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Twelve North Koreans are currently awaiting work permits allowing them employment in a Chinese clothing company in Malta, according to local newspaper The Malta Independent.
The DPRK employees are set to begin work in a factory owned by state owned Chinese firm, Leisure Clothing. The firm produces luxury clothes for top European brands like Armani, however is currently being investigated by Maltese police for human trafficking and breaching labour laws.
Despite the charges, a Leisure Clothing spokesperson told the Independent that clearance on the North Korean work permits was “imminent”, and that they would be given a three year employment contract.
“Certainly planeloads [of North Koreans] are sent to the middle-east to work at well-established shady enterprises, I’ve not heard of it with Europe” Andray Abrahamian, director at Choson Exchange, which helps organise foreign internships and training for North Koreans told NK News.
While the DPRK government is well known for exporting cheap labor to other countries, with as many as 65,000 North Koreans working abroad, it is unusual for North Koreans workers to be sent by a third party and even more so to an EU country.
As part of the EU, Malta has a minimum wage requirement of approximately 700 euros ($824) a month. Traditionally the North Korean government keeps a sizable percentage of the wages of its foreign work force, however it is unclear in this case where the wages are going.
“Surely the EU has some regulation about paying directly to the employee, right? That’s not usually the MO for [North Korean] laborers sent abroad. I have heard it quipped that only the US and the DPRK tax citizens on salaries earned while abroad – no doubt the state will get its share,” Abrahamian added.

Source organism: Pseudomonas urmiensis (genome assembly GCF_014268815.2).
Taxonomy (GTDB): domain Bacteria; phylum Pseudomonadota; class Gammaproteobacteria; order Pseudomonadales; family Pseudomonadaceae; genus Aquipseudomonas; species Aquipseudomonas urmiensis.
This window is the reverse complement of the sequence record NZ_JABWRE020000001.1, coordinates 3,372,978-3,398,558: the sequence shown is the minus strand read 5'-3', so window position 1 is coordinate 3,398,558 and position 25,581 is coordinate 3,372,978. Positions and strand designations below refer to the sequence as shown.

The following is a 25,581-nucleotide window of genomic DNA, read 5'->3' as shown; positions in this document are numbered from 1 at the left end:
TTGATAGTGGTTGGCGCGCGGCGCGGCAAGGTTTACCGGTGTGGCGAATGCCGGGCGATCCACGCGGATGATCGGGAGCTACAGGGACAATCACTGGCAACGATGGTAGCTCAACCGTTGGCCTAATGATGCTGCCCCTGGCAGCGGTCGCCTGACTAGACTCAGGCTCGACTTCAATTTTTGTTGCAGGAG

According to local media reports, Leisure Clothing’s payment practices are already similar to those of North Korea. In October another Maltese news outlet reported that the Chinese company was being charged for withholding their employees’ salaries.
Further reports, which could not be independently verified by NK News, came from a Maltese language only newspaper which claimed that Chinese workers at the factory had attempted to leave Malta after being paid only a small fraction of the 600 euro ($706) salary they were promised.
The North Korean workers are supposedly being brought in to replace Vietnamese staff, some of whom attempted to escape Malta using fake documentation after Leisure Clothing withheld their passports.
The company claims that hiring foreign workers in general is part of an existing agreement with Maltese government.
“The Employment and Training Corporation will only grant and issues work permits according to the quota and it has been customary that the same ETC checks the quota on a regular basis,” a company spokesperson said in comments carried by the Maltese Independent.
Leisure Clothing is a subsidiary of China Chongqing International Corporation for Economic and Technical Cooperation (CICET), who at the time of writing could not be reached for comment. CICET appears to work in numerous sectors internationally and has a number of foreign subsidiaries in the middle-east, Malaysia and Hong Kong.
“[Leisure Clothing] is the only Chongqing state-owned clothing company in Europe and the sole qualified company in Malta approved and permitted to employ over 150 Chinese employees by Malta Government … Up to now there are near 200 employees in this company”, the CICET website reads.
There is little information on Leisure Clothing in the Maltese Company Register, which does not even say if it is currently active, however the firm has been awarded clothing production for top European brands, including Jaeger, Karen Millen, Aquascutum, Ted Baker, Austin Reed, Whistles, Hobbs, Coast, and Daks.
Its exports from Malta are estimated to be between 3-5 million euros ($3.5 – £5.8 million), with its main target market being the UK.